When confronted, some Christians resisted and upheld their faith. They are revered today as martyrs or confessors. Others renounced their faith, offering sacrifices to the Roman gods or burning incense before their statues. Still others found ways of seeming to fit in. Some signed certificates stating that they honored the gods. In one such document which survived the author says, “I have always continued to sacrifice and show reverence to the gods; and now in your presence I have poured a libation and sacrificed, eating some of the sacrificial meat. I request you to certify this for me…” Often no sacrifices were offered; such documents were simply bought by bribing the officials. Other Christians went into hiding until the danger passed.
When the first empire-wide persecution of Christians came to an end in 260, many of those who had sacrificed or bought certificates returned to the Church. Christians did not agree on whether or how they should be received. Most Churches received these people back but with varying penalties. In some places those who had actually offered sacrifices were received as penitents who would only receive absolution and Communion on their deathbeds. Those who had obtained certificates without actually offering sacrifices were to remain as penitents for two years. Those who had betrayed other believers or who had handed over the Church’s Scriptures or holy vessels to be destroyed received additional penances before being readmitted to Communion.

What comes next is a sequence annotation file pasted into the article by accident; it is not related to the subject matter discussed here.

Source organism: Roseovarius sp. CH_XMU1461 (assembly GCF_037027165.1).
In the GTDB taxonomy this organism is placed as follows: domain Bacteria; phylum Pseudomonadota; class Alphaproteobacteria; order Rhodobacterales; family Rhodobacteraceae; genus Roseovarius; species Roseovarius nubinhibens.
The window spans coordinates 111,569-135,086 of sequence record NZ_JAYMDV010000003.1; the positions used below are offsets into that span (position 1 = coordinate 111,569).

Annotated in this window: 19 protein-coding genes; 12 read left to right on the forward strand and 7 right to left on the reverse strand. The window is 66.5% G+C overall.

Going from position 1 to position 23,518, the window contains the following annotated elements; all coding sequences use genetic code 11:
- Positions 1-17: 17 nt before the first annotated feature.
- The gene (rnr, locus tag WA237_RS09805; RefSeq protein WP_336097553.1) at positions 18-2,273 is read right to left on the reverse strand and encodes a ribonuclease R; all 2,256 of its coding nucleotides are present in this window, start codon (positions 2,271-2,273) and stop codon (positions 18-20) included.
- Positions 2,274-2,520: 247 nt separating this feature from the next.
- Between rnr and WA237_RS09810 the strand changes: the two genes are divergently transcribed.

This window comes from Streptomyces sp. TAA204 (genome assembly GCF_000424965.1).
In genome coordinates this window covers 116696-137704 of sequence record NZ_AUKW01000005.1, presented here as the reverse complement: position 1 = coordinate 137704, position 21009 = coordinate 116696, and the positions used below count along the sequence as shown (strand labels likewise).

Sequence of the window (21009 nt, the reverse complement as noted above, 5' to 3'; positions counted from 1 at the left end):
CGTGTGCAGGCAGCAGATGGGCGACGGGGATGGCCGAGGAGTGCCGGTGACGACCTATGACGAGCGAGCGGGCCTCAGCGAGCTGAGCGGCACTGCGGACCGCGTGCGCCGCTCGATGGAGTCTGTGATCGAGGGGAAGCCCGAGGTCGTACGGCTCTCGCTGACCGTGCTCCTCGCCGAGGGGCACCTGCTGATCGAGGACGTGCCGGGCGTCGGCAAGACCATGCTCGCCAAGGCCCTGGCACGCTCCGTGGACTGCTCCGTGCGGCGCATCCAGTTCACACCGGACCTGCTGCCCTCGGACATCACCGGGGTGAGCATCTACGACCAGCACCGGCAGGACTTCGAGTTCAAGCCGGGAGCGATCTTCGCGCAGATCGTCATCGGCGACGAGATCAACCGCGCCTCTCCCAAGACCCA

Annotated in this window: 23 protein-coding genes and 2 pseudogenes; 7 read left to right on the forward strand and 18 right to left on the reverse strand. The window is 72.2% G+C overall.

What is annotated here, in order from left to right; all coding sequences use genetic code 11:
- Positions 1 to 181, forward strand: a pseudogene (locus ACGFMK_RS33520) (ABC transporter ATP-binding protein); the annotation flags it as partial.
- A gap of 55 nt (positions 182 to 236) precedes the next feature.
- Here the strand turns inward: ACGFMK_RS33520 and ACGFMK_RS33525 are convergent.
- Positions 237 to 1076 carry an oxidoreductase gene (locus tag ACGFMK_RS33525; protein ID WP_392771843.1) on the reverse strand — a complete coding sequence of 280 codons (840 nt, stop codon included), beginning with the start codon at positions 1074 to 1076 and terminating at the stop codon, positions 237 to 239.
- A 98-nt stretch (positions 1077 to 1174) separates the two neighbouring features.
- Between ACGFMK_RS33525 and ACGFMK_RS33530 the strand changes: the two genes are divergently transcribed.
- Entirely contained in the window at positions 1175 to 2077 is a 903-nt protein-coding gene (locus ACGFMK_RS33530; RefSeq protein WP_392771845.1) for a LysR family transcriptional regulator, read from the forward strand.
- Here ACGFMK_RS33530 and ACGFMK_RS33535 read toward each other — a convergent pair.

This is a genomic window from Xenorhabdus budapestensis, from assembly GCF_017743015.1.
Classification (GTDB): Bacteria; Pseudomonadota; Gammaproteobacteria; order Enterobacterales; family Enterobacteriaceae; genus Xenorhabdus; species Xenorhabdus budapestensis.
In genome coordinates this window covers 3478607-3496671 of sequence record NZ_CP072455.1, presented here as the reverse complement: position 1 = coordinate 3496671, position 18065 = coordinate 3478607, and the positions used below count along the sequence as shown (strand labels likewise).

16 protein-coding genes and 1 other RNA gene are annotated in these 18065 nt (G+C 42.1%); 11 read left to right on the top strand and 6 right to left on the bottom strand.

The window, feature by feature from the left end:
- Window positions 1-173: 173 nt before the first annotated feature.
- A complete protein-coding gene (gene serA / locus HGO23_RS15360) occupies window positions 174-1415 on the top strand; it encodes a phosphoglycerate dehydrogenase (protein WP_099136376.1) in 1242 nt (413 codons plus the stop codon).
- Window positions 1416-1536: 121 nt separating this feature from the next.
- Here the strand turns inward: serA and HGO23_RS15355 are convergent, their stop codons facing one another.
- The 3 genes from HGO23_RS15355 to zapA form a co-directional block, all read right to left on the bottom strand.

In the Middle East and throughout the Ottoman Empire communities of “Crypto” or “Hidden” Christians arose. These people seemingly converted to Islam while adhering to Christian practices in secret. Many of these communities survived until the dawn of the modern era. There are reportedly still Crypto-Armenian Christians in Turkey and Crypto-Christian groups of Greeks, Latins, and Maronites in Turkish-dominated parts of Cyprus.
Perhaps the most famous Crypto-Christians are the Kakure Kirishitan of Japan who found ways of adapting and concealing their faith during persecutions in the seventeenth century. Images of Christ and the saints were transformed to look like Buddhist figures and prayers were adapted to sound like Buddhist chants. Some 30,000 of these secret Christians emerged in the nineteenth century when religious freedom was restored. Most renounced any syncretistic practices and rejoined the Catholic Church.